Young public service workers tend not to fall sick very often and so can accumulate their sick days for use when they are older and more likely to fall ill. Sometimes, however, young people do become seriously ill or suffer a major trauma like a concussion from a sport. In such cases, they may have to stay off work for months but would possibly not have enough sick days accumulated to cover the 13 week period before long term disability insurance kicks in.
Both the unions and the government agree that this is a problem, but the solution is not to get rid of the current sick leave system and replace it with a private short term disability plan, as Tony Clement has suggested. In fact, making young workers, who as a whole don’t take much sick leave, pay premiums to an insurance company in order to cover the more frequent sick leave of older workers, also seems problematic.
There are other solutions, though—for example, ‘sick day loans’. If the banks can lend you money to buy a house, surely your employer can lend you sick days with the expectation that you’ll be back at work. In fact, at the discretion of managers, this is already currently possible in the public service.
7. Sick leave is a NEGOTIATED benefit.
The current sick leave system didn’t just happen—it was negotiated by members of federal unions such as PSAC, CAPE and PIPSC, in previous rounds of bargaining. And like other non-monetary benefits in collective agreements, it was agreed to in exchange for other things, such as withdrawing demands for wage increases during recessionary periods. If the Conservatives want to change the sick leave system, they need to negotiate with unions and not legislate changes, as many suspect they will try to do.
8. Unions will not back down.
Federal public service unions will reject the change to the private plan. PSAC, the largest of the unions, with well over 100,000 members working in the core public service, has said that it will not negotiate away the current sick leave system for the weaker, privately managed, for profit system that the government is pushing.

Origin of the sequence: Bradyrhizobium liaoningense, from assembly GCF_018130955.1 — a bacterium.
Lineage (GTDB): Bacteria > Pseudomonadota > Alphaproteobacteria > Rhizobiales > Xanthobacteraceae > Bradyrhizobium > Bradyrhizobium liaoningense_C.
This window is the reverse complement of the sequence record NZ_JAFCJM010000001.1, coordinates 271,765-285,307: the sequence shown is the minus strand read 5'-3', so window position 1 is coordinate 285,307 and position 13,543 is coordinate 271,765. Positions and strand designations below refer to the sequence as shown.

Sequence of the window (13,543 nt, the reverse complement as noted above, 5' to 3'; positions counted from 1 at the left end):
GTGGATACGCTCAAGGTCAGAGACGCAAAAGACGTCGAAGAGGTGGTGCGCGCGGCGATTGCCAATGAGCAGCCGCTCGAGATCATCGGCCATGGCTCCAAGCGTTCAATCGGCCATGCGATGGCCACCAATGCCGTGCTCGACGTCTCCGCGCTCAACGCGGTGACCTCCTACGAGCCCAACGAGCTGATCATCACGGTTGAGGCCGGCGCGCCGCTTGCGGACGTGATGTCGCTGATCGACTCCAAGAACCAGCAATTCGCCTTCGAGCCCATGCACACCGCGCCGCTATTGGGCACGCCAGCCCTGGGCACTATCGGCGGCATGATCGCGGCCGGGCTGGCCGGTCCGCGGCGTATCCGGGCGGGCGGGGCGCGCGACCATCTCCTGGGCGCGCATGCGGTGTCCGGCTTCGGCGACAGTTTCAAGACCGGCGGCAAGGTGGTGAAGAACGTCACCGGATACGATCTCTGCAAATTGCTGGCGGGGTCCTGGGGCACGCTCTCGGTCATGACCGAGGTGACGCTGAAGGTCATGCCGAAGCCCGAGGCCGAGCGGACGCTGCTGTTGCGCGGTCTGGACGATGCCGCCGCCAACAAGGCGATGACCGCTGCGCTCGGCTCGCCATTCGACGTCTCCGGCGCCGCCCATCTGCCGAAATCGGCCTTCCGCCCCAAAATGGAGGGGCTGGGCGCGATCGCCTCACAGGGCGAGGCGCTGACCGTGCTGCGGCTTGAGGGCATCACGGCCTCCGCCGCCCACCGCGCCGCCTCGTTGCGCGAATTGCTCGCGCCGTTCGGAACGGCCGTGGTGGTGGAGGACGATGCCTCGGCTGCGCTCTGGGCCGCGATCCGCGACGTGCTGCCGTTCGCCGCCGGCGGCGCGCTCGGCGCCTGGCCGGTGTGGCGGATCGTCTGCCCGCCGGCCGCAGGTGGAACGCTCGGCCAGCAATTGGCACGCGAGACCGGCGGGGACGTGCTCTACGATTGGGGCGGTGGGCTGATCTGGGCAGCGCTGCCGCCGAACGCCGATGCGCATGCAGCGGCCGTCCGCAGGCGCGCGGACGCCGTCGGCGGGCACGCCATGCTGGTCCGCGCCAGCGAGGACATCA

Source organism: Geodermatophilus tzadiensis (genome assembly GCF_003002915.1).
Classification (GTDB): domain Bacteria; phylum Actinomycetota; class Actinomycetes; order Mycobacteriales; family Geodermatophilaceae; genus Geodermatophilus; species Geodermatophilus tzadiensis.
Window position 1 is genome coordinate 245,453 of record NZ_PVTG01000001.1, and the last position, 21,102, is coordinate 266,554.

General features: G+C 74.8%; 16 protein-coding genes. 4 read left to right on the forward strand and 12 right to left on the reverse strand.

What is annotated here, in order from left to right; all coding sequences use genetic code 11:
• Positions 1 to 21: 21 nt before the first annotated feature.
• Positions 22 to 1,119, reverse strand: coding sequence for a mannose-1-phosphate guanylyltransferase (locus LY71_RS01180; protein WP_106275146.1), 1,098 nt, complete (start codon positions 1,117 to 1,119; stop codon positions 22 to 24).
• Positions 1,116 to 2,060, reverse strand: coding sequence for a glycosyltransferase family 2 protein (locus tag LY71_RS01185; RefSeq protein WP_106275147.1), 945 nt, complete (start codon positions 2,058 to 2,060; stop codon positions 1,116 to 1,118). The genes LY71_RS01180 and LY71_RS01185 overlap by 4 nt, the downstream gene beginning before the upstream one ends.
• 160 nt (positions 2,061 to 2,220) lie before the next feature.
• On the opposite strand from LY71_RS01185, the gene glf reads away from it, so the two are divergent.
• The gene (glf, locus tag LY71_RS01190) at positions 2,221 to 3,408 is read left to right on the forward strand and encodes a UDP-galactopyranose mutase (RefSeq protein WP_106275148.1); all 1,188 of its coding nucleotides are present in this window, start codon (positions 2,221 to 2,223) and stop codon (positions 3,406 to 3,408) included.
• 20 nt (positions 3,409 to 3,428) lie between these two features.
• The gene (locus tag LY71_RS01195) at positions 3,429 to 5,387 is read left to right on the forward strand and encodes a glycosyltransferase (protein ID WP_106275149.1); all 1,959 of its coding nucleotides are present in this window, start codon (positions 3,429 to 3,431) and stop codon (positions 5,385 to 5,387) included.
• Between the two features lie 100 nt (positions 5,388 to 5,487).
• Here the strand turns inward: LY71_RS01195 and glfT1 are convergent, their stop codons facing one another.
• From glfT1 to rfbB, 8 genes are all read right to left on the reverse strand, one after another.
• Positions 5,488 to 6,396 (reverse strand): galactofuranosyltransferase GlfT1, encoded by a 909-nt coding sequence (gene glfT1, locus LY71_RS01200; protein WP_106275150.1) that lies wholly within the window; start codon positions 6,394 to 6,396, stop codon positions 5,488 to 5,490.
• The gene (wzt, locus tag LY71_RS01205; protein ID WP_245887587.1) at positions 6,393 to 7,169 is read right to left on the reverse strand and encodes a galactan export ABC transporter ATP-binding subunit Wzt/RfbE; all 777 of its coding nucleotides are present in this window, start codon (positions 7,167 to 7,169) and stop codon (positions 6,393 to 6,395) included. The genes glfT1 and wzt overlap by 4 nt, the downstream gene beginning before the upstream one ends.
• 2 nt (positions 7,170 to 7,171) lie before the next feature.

9. If the government has its way, insurance companies will be the only winners.
The government’s plan to get rid of sick leave and replace it with a private, for profit, short-term disability (STD) insurance plan is good….for big insurance corporations, which stand to win a massive contract. Indeed, STDs are never good for flesh and blood persons, and this one will cost public service workers more in insurance premiums and involve more time-wasting paperwork. Every time a worker is sick, even if for only a day, the insurance company will demand all sorts of paperwork before it issues a cheque to cover lost wages. This will have the effect of dissuading workers from staying home when sick.
10. Like in New York City, sick leave should be extended to all.
In 2014, New York City passed a law expanding paid sick leave to workers in all businesses with more than five employees. Today, any employee working for a business of this size can take up to five paid sick days off per year without fear of losing their jobs. In fact, workers can even use their paid sick days to take care of family members, including grandparents, grandchildren and siblings. Why don’t governments in Canada take inspiration from this and pass laws to ensure sick leave for all workers rather than attacking the negotiated sick leave of workers who deliver important public services?